The coronavirus vaccine wasn’t supposed to be a golden ticket. A tiered and efficient rollout was meant to inoculate frontline workers and the most vulnerable before the rest of society.
But scattershot and delayed distribution of the still-limited supply now threatens to create a new temporary social class — one that includes not just people who are at higher risk for infection or severe illness and death, but also grocery store customers in Washington; Indonesian influencers; elementary schoolteachers; American celebrities; New York Post reporters and others who, because of their work or because of luck, have been able to get immunized quickly.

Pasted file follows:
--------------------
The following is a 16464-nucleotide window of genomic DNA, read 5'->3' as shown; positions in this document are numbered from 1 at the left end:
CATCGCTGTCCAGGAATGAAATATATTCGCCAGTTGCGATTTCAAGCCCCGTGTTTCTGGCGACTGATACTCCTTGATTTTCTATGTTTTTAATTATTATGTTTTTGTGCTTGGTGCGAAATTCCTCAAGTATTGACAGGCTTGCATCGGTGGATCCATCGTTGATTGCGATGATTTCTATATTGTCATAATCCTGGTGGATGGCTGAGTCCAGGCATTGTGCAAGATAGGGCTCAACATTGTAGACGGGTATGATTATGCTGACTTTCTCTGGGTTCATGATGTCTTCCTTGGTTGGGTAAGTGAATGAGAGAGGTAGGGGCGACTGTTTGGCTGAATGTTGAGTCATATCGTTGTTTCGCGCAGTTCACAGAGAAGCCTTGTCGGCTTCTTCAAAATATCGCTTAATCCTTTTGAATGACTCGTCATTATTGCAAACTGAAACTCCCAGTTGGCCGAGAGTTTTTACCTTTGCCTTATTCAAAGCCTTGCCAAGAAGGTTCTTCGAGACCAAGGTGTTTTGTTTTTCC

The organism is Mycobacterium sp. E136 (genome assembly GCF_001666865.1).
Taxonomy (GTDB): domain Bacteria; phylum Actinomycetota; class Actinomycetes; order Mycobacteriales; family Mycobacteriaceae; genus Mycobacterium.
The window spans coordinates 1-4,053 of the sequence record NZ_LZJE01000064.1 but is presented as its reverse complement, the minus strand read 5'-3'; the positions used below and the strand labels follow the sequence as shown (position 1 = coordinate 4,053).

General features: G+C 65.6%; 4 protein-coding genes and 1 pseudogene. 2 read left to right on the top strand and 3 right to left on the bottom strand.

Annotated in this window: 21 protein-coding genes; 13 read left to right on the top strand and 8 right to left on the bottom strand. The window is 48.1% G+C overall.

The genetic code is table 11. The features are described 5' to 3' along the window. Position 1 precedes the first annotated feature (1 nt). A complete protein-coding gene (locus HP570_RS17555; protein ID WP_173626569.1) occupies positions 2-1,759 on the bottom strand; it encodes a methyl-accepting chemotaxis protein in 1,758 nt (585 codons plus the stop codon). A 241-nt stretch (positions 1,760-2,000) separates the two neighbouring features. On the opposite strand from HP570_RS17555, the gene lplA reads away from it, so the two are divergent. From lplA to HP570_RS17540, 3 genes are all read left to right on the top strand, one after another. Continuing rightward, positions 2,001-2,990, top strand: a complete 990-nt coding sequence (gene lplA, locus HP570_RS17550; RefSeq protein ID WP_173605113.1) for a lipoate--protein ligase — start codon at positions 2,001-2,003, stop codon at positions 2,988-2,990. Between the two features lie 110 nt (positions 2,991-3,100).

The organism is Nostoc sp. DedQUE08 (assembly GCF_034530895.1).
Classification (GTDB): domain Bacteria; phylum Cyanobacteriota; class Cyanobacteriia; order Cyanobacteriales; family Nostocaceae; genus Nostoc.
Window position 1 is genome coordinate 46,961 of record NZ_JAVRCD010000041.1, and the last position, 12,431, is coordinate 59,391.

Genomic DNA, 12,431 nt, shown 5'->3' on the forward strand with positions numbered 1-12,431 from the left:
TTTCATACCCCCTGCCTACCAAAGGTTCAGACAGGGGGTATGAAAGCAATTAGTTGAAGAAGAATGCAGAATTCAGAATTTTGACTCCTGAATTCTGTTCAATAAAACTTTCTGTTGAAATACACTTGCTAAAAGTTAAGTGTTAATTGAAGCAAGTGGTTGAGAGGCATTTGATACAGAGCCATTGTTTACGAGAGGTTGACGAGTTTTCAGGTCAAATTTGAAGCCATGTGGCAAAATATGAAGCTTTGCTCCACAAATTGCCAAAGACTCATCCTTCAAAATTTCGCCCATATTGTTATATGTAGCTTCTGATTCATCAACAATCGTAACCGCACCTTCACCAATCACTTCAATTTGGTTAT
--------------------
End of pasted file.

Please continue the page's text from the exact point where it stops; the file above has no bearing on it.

Tests of the vaccines show they’re incredibly effective. But people can still get the coronavirus while in the process of getting inoculated and could possibly still spread the virus, especially if they come in close contact with others or stop wearing masks.
As a result, as people clamor to get in line for what represents the only real safety from a disease that has killed millions, plenty of individuals who have been vaccinated will patiently wait until they are told it’s safe to gather.
But others will feel emboldened to begin to congregate with their vaccinated peers. Some of them will be among the most privileged people in the world.